Also, doom 3 does not dynamically cast shadows at all for the most part. They are static shadows that are designed to make you believe they are dynamic. This is why the game runs great even on a Geforce 3. The only shadows in the game that are dynamic are from the spinning fans and the drop shadows from the player/enemy A.I. When you use the flashlight, the shadows aren't really being thrown on the environment, but into a little invisible floating box attached to the object you hit with the flash light. This is why there is no flashlight in multiplayer. The original xbox version doesn't cast drop shadows from the flashlight at all. Flash forward to Quake 4. Install that game, turn everything up to ULTRA including dynamic lighting. Turn on the flash light... once again you will notice 0 drop shadows from your flash light. Why is this? Because they aren't really dynamic. Only certain lighting is dynamic, it's blended very carefully by the level design team. I have lots and lots of experience with the Quake 3 Engine/Doom3/Quake 4 engine since they are all the same engine.

Deus Ex 3, will not be a dark game.... while it may have dark spots the dev's have made it pretty clear it's going to be much brighter then it's predecessors. As for scripted events, you can script your static hiding spot to move with the shadow after you placed your scripted event in the game. Once again, in order to design a spot in the game with a scripted shadow sequence even with dynamic lighting... you must first carefully plan for there to be a shadow. Context sensitive area's can be move able or you would run into the same glitches your speaking about when it came to the cover system. Also, your train scenario would be out doors presumably lit by the sun or moon which even you yourself, has stated must be static. Thus the shadow from the train, if, it was dark enough to hide in would have to have a point light source move with the train or you would have no shadow to hide in. I dunno about you, but the only light that moves with a train are the trains head lights. It's not like train tracks have street lights after all any how. If it was a subway.... say hello to no lighting at all... thus making you permanently in a shadow unless standing in front of the train.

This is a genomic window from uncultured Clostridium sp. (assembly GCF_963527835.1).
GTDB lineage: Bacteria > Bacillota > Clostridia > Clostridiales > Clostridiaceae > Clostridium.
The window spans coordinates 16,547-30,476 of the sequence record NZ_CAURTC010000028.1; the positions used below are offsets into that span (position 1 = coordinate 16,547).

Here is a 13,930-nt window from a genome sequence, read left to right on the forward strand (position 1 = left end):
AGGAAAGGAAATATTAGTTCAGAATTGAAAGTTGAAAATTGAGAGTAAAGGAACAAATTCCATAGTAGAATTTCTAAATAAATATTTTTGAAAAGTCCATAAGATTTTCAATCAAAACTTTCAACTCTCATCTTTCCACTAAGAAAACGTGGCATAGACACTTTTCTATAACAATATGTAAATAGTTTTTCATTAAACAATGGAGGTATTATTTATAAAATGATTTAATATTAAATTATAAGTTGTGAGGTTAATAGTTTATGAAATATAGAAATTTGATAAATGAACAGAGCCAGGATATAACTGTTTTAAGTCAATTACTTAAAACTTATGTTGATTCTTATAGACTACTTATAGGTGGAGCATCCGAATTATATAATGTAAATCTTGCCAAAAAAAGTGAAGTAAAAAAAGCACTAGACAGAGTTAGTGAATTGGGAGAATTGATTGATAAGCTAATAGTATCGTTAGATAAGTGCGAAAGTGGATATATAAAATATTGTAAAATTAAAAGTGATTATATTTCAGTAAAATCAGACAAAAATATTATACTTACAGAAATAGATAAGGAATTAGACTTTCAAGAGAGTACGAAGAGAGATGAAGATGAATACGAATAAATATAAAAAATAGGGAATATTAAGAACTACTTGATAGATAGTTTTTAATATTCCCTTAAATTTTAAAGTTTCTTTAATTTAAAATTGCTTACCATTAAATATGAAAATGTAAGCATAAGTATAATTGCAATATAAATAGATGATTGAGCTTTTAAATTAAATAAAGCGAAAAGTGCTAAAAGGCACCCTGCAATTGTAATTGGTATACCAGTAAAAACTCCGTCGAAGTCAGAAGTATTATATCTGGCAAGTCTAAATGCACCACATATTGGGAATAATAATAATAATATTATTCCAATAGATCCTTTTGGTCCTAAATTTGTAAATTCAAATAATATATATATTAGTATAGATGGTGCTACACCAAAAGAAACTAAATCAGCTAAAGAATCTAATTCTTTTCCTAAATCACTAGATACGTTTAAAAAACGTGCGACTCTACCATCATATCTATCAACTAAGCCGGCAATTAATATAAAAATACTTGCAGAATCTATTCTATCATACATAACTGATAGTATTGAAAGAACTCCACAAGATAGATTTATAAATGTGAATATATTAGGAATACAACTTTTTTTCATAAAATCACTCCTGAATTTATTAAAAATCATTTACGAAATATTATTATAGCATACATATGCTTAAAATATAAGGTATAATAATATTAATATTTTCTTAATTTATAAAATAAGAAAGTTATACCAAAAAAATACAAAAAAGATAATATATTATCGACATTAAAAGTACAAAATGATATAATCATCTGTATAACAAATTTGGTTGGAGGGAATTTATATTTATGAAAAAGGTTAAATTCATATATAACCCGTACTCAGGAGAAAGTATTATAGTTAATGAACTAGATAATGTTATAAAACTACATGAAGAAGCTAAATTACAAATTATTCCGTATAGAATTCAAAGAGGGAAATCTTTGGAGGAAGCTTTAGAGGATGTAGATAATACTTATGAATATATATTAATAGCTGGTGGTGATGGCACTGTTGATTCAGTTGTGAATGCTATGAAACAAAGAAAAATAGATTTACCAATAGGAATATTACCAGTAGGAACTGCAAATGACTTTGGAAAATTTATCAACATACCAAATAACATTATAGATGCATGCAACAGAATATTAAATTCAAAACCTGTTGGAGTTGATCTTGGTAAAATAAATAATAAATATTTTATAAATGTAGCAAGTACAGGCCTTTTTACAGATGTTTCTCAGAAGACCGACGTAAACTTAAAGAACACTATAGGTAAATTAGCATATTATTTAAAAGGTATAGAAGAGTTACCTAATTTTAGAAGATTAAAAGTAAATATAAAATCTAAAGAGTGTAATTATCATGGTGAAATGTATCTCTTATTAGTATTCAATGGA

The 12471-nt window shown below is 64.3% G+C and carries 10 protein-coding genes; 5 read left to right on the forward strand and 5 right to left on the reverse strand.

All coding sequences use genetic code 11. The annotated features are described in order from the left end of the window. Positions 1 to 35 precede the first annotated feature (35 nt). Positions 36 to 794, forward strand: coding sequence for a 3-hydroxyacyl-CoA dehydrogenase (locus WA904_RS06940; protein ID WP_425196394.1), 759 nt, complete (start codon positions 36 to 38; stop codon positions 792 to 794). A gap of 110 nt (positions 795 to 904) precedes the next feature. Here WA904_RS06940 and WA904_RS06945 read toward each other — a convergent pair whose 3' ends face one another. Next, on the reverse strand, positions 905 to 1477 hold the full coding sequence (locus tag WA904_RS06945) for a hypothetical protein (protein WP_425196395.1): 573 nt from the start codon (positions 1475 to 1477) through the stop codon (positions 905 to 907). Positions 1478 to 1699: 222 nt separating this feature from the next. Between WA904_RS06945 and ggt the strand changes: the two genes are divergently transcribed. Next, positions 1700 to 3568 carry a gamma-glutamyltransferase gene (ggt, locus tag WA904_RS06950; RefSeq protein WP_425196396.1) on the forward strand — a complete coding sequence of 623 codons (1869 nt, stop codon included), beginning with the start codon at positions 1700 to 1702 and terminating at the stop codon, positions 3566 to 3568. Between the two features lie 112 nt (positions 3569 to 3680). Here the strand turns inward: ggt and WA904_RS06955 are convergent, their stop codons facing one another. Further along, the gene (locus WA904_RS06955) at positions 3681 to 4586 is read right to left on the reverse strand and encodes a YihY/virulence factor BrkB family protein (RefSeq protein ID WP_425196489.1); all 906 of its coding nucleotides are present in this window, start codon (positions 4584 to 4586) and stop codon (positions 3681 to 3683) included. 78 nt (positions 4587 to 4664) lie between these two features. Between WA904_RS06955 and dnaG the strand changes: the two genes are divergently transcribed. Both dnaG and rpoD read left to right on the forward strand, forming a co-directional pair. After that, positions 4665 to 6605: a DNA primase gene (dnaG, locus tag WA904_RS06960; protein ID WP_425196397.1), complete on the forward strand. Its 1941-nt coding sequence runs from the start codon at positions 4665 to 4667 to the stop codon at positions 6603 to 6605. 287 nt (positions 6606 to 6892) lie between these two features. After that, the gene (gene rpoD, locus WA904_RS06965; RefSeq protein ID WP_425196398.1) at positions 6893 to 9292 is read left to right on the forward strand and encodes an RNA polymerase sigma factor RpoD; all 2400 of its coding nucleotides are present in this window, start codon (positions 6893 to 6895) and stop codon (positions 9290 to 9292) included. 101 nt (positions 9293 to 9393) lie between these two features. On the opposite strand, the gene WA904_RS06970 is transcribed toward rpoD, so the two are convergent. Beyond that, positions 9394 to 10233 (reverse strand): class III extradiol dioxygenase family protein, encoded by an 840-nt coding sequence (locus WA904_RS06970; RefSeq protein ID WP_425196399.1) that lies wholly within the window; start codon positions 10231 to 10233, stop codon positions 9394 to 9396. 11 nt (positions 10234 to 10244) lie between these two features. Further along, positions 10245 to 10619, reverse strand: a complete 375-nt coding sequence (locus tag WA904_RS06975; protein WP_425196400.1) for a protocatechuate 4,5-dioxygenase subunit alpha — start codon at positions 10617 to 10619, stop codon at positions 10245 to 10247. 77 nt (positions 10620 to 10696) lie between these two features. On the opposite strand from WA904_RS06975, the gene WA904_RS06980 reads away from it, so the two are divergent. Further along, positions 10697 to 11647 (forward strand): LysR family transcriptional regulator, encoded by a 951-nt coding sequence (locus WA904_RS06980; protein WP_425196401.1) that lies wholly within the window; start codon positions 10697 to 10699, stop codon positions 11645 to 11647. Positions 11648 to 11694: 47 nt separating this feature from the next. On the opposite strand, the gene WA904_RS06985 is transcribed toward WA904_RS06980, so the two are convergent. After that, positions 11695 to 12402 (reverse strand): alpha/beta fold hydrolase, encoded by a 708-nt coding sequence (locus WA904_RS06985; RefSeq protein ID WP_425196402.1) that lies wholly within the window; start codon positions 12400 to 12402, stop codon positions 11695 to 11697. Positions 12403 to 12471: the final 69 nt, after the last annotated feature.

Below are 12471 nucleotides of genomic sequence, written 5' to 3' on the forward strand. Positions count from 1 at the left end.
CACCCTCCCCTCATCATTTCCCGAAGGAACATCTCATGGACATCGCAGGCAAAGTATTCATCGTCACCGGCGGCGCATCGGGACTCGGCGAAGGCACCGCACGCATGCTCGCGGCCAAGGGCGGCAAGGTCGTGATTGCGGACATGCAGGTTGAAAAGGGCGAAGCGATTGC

Also, with the environmental lighting in the game, you will create a game where 180 degrees of shadows cannot happen, unless the point source is from you or the enemy A.I.

The part your missing is, in order to create any shadow like you mention, the room must first be really dark... all around. The second part you keep forgetting is the level designers. Why would they put any object so close to a point source light in order to create a large shadow? And if they did... would the object thats casting the shadow be move able? And really do you believe it's logical or feasible to be able to hide in the shadow created by an open door? I mean seriously? The room would have to be practically black, and the light would have to be practically ON the door in order to cast any shadow large enough for you to fit in and black enough for you to hide in. The only place this can happen is a room with 1 light bulb on. This would have to be a design decision... one that is practically useless.

So one more time. Dynamically or Staticly.... the shadows will always fall in a static position. Unless they purposely make dark rooms throughout the length of the game which they aren't. That being said, weather or not the shadows are procedurally generated the level designer would see where all the shadows fall, better yet, he would strategically plan where all his shadows fall. With that logic, why couldn't they just designate the predetermined shadows (dynamic or static) as a spot of invisibility?